Wye Oak is a band that always seems to be mid-metamorphosis. Over the last 15 years, the duo of Jenn Wasner and Andy Stack have gone from neo-folksters to shoegazers to synthpop songwrights to some amalgam of the three. But their creative nomadism has never been out of boredom or any style expiration—they’ve often been chided for dropping their drowning walls of guitar for sleek synth flits—it’s out of necessity.
But regardless of if they’re channeling the sounds of Talk Talk or Björk, the throughline of Wye Oak’s music has always been it’s grounded, personal emotiveness. Wasner’s ability to capture, in writing and sound, the still pageantry of a Wednesday evening disagreement with a significant other keeps them in the upper rungs of a genre that values that exact vulnerability. But with their latest effort, No Horizons EP, they’re once again altering the formula that’s vaulted them here, and that change has never sounded so vital.
Teaming up with the Brooklyn Youth Orchestra, No Horizons is a chilling oeuvre depicting what it’s like, right here, right now, for all of us: songs that trace the misunderstanding, the content overload and the severe detachment many of us are feeling. “I want [the music] to feel universal and I want it to feel like it’s coming for me,” Wasner told Grammy.com on the project. For a band that has made so much ground writing individualism, it feels as if they can no longer pen songs that are so contained to one’s own experience. No Horizons is for everyone.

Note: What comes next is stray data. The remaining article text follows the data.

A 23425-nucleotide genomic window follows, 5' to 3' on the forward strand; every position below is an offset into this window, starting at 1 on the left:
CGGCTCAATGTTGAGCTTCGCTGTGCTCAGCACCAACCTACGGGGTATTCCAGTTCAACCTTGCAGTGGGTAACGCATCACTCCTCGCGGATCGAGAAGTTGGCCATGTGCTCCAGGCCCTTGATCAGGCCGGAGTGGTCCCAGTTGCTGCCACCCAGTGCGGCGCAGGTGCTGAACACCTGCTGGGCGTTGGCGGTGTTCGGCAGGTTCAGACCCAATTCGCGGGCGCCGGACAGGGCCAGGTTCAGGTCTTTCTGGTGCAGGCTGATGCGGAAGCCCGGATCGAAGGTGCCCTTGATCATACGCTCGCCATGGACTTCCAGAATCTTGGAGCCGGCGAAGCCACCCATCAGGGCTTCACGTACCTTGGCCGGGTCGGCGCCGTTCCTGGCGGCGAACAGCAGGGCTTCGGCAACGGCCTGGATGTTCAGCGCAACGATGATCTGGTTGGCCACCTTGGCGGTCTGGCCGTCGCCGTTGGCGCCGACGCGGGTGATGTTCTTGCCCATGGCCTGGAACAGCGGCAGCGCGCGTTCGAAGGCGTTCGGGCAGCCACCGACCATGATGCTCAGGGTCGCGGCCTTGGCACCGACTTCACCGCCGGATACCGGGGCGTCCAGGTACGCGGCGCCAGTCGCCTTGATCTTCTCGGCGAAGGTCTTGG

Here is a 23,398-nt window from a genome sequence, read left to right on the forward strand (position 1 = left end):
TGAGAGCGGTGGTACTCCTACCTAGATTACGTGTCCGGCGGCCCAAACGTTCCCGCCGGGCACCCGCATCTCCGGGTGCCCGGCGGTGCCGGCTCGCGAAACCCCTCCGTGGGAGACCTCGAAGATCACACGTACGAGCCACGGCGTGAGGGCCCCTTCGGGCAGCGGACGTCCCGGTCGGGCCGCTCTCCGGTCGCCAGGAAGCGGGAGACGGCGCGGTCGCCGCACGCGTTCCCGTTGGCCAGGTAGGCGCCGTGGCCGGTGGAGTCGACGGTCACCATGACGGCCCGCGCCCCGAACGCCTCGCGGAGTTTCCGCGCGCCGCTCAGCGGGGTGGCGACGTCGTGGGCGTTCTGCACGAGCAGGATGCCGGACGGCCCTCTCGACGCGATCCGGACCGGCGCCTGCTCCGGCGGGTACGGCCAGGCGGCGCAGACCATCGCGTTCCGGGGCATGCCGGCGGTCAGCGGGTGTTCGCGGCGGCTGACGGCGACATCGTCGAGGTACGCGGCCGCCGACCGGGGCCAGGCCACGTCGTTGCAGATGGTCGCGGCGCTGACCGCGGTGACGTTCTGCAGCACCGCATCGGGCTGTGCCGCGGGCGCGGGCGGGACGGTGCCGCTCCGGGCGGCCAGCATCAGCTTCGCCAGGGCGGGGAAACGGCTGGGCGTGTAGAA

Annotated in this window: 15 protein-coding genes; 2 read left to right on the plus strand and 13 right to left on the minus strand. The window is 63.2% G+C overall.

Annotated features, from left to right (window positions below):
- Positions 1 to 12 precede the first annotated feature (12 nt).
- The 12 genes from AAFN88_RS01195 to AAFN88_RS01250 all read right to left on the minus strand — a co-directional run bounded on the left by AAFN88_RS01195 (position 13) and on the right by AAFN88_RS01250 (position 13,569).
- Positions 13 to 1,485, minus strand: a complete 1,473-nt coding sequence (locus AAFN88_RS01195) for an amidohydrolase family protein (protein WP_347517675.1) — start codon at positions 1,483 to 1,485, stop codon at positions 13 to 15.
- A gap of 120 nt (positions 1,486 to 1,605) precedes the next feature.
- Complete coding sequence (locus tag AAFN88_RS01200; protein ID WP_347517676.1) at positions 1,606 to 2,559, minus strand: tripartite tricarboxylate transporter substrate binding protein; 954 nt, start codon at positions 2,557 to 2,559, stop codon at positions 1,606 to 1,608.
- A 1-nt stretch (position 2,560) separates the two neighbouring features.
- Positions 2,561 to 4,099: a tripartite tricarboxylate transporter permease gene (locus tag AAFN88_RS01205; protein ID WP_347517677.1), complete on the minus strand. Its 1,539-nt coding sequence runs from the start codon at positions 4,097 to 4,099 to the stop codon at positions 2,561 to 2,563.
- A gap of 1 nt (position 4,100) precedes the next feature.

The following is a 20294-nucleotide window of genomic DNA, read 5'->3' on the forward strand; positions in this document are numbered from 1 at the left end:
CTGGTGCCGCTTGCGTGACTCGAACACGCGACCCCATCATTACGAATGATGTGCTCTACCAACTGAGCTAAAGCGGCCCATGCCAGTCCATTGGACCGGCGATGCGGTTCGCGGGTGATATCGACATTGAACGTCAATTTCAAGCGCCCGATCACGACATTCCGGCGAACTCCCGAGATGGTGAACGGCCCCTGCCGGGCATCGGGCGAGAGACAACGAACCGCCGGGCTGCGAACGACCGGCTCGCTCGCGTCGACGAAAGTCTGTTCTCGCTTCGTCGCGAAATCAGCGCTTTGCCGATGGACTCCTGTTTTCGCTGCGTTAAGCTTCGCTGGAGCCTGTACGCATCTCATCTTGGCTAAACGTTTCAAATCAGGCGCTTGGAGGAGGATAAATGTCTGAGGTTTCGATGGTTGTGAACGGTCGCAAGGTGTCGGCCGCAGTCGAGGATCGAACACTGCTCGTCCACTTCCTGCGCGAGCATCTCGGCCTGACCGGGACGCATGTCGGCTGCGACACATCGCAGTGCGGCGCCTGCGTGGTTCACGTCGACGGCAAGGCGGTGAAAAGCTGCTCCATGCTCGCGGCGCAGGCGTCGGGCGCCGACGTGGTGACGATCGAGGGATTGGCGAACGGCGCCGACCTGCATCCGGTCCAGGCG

As the EP begins, with the galloping synths and slide guitar of “AEIOU,” it doesn’t sound like the start of anything. It sounds as if the dust just settled in an environment irreversibly changed. It’s big on polyrhythms, and instead of droning guitars creating their distinctive barriers of sound, it’s the choir, essentially washing Wasner in profundity. The rest of the project’s 20 minute runtime is spent trying to make sense of it all, to gain some footing, to find some dignity in the answers.
It plays out as a joy to hear. The songs are catchy, and when they’re not catchy, they’re pensive. When they’re not pensive, they’re beautiful. Mostly played out on pads, bass and vocals, there are spaces set aside for the six string (The interlude “(Cloud)” sounds like a seismograph written in guitar). “No Place” concludes with a wonderful piano breakdown as the choir picks at what you’ve probably asked yourself everyday in 2020: “What’s happened to us?”
“Sky Witness,” the EP’s final suite, is it’s crux. It waxes and wanes along with a twirling bass and lilting guitar. In the heart of the song, the choir lands on the solution. “If I do not have a witness, I will create one from the sky,” they chant, finally grasping an ounce of power. No Horizons EP is the sound of a band stepping outside of itself and, in the whirlwind of this disarray, making its most powerful record.